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Inositol for Weight Loss

author image Beverly Bird
Beverly Bird has been writing professionally since 1983. She is the author of several novels including the bestselling "Comes the Rain" and "With Every Breath." Bird also has extensive experience as a paralegal, primarily in the areas of divorce and family law, bankruptcy and estate law. She covers many legal topics in her articles.
Inositol for Weight Loss
Close-up of vitamin pills. Photo Credit Egasit_Mullakhut/iStock/Getty Images

Inositol is also known as vitamin B-8. Some of its properties might promote weight loss, but there is no scientific evidence to support this. Inositol does, however, affect fats in the liver and heart and it has no severe side effects, so using it as part of a weight loss regimen can’t hurt and might possibly help.


When consumed in combination with other B complex vitamins, inositol helps your liver break down fats in the body, which is how it got its reputation for aiding weight loss. When taken in combination with choline, inositol forms lecithin and lecithin is known to fight fat. It is also a lipotropic agent, so inositol also might redistribute existing body fat during weight loss. When taken before bedtime, theoretically it might help your body burn fat while you sleep.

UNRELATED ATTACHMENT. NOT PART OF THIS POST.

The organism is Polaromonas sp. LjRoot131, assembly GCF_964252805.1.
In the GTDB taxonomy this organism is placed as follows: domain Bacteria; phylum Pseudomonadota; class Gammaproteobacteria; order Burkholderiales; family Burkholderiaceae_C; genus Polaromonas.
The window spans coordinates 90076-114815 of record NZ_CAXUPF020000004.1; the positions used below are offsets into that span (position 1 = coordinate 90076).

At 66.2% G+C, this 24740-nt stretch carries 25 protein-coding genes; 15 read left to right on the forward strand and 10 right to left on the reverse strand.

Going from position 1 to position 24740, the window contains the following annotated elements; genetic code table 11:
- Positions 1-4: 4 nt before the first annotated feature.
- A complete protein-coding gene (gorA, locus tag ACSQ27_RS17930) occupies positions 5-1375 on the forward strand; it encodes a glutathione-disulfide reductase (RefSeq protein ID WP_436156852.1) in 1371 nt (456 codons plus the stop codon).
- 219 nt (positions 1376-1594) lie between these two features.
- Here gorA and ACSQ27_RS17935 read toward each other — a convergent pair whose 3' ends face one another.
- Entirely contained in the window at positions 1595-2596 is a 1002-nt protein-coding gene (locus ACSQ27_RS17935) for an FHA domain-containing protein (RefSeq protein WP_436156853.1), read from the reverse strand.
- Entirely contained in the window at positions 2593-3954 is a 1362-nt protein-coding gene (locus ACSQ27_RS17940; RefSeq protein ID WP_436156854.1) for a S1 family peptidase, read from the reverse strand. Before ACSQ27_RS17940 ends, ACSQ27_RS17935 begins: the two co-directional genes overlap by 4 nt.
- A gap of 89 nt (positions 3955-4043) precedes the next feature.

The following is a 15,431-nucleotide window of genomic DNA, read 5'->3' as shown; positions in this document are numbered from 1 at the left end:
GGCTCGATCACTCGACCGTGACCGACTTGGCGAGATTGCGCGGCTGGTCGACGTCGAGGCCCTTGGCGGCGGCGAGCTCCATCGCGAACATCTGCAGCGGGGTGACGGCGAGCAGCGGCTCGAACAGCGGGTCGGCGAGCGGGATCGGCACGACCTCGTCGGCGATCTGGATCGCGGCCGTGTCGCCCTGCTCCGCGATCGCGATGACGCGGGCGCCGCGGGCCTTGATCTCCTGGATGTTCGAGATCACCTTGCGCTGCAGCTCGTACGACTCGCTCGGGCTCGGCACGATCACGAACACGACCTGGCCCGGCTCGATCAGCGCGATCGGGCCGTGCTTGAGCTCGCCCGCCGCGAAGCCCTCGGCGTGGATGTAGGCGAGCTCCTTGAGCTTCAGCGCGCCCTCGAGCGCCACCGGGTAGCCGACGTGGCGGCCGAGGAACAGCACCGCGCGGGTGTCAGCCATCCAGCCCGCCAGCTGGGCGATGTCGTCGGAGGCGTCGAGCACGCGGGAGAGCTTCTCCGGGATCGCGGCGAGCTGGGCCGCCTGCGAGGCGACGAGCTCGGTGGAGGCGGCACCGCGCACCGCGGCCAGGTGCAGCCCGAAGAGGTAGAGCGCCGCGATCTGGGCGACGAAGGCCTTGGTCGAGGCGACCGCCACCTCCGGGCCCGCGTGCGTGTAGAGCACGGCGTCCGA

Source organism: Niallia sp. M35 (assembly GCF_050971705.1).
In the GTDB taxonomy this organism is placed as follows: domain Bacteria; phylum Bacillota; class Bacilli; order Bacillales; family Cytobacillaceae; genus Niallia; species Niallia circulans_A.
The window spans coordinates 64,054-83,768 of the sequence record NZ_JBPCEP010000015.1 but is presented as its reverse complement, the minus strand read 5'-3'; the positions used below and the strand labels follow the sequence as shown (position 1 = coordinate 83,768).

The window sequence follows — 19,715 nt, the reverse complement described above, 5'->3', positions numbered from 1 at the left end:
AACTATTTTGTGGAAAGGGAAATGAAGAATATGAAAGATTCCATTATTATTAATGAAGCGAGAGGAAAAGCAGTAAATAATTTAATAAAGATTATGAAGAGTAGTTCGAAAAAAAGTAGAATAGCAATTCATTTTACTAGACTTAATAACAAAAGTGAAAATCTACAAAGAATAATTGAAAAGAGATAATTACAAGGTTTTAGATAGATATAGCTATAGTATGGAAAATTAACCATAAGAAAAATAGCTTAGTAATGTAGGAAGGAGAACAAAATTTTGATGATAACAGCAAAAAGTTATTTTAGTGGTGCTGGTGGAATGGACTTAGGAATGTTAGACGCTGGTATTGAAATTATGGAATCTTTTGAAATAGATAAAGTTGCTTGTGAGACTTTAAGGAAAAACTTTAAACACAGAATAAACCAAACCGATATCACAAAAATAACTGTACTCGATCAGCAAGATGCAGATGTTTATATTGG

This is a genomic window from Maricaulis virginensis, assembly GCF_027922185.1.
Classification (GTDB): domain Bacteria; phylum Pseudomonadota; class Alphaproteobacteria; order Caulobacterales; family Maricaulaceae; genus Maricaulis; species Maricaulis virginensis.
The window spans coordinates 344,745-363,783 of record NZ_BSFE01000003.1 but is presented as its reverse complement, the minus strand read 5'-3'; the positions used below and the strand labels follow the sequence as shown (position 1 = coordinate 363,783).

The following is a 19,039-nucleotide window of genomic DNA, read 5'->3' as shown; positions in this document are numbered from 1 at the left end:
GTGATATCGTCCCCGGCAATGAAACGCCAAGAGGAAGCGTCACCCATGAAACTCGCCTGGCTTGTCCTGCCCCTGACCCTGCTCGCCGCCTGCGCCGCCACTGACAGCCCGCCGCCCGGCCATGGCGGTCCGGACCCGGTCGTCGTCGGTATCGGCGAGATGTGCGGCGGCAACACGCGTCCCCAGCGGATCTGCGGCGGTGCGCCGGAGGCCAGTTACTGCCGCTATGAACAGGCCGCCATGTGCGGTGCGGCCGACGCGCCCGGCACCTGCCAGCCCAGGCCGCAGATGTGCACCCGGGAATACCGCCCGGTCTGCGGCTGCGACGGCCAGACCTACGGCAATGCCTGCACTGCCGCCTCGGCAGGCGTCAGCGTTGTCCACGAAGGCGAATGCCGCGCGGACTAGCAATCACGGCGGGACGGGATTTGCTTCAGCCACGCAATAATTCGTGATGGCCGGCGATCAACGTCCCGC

Inositol is not an essential nutrient because your body makes it from glucose in ample quantities. However, coffee, alcohol, water, estrogen and sulfa drugs can all lower your levels. If you want to restore your levels to assist weight loss, foods that are rich in this substance include bananas, brown rice, nuts, raisins, whole grains, beans, cantaloupe and peanuts. Liver is an extremely good source of inositol. Inositol is also a component of most multivitamins and is available in supplement form.

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For best results, take inositol in combination with vitamins containing choline. The Online Vitamin Database suggests a supplemental dosage of 250 to 500 milligrams a day in adults. While there's not enough research to recommend the most effective dosage, the NYU Langone Medical Center notes that inositol is generally safe, even when taken in large doses.

Side Effects

Reported side effects of taking extra inositol include cramping and diarrhea, but no serious problems have been identified from short-term use. However, it's not yet known whether inositol is safe for pregnant women, as well as people suffering from kidney or liver disease, explains NYU. Inositol might increase the risk of manic episodes in people with bipolar disorder, so it should not be taken for people with this condition except under medical supervision.


The website Healthy.net warns that some research has indicated a possible link between inositol and manic episodes, so if you suffer from bipolar disorder, do not take inositol supplements without first speaking with your doctor. Healthy.net also reports that inositol's safety in children, pregnant or nursing women and those with kidney or liver disease has not yet been determined.

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